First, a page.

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My mother taught me RELIGION: When I spilled grape juice on the carpet, she instructed, "You better pray the stain will come out of the carpet."
My mother taught me LOGIC: From her decisive words, "Because I said so, thatís why."
My mother taught me FORESIGHT: "Make sure you wear clean underwear, in case youíre in an accident."
My mother taught me IRONY: "Keep laughing, and Iíll give you something to cry about."
My mother taught me about STAMINA: "Youíll sit there ítil all that spinach is finished."
My mother taught me about WEATHER: "It looks as if a tornado swept through your room."
My mother taught me THE CIRCLE OF LIFE: "I brought you into this world, and I can take you out."
My mother taught me about BEHAVIOR MODIFICATION: "Stop acting like your father!"
My mother taught me about ENVY: "There are millions of less fortunate children in this world who donít have a wonderful Mom like you do!"
Happy Motherís Day, everybody! I realize that not everyone in this room, including myself, has endured childbirth. So, in an attempt to offer everyone something this morning, and Mothers in particular, we will look at "How to Become an Encourager."
In Susan Yatesí book, And Then I Had Children, she includes the following in her list of common challenges to mothers:
1) Low self-esteem
2) Monotony and loneliness
3) Stress from too many demands
4) Lack of time with husband
5) Confusion about discipline
6) Home atmosphere
7) Need for outside role models
8) Training of children
These are only some of the many reasons for why Mothers need encouragement.
A cartoon showed a psychologist talking to a mother: "Letís see," he said, "You spend 50 percent of your energy on your job, 50 percent on your husband and 50 percent on your children. I think I see your problem."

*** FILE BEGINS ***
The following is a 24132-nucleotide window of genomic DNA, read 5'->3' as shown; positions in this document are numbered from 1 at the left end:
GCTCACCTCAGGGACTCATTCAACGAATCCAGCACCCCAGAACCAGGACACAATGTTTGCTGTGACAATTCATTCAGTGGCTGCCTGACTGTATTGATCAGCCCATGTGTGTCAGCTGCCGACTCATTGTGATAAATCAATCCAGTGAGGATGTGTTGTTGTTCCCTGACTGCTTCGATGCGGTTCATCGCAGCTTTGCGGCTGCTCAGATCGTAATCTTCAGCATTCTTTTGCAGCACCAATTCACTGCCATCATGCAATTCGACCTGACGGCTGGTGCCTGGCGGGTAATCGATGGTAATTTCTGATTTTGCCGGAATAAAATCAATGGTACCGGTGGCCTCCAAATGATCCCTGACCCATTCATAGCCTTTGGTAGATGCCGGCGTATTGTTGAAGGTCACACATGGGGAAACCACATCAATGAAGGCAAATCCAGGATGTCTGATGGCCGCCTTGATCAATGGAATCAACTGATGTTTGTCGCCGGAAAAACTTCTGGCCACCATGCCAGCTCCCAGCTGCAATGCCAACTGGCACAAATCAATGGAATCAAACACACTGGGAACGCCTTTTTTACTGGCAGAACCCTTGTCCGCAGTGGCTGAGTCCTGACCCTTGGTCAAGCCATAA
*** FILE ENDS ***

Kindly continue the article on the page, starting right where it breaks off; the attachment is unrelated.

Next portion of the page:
When my wife asked me why I picked the book of Philemon to teach on encouragement, I told her itís because Moms sometimes feel like slaves, and they want to run away. If youíre not familiar with the book of Philemon from the New Testament, it is just before the book of Hebrew. I will read for us.
The author of the book is the Apostle Paul, a dedicated follower of Jesus Christ and mentor to Timothy. The recipients of this letter are Philemon and Apphia, and a house church leader named Archippus. Paul was writing from a prison cell, and he was imprisoned for his religious faith, not for a civil or criminal violation.
Paul is writing on behalf of Onesimus, a runaway slave. Onesimus apparently met Paul and was converted to Christianity. Paul sends this letter with Onesimus back to Philemon, the slaveís master. Paul is not affirming slavery, but in fact asks Philemon to return worth and dignity to Onesimus, even as a brother.
Paul writes in verses 15-17, "... that you [Philemon] might have him [Onesimus] back for good -- no longer as a slave, but better than a slave, as a dear brother. He is very dear to me but even dearer to you, both as a man and as a brother in the Lord. So if you consider me a partner, welcome him as you would welcome me." The Bible never endorsed mistreatment of others; rather, the Bible endorses the equality of human worth under God.
Paul was certainly an encouragement to Onesimus, the
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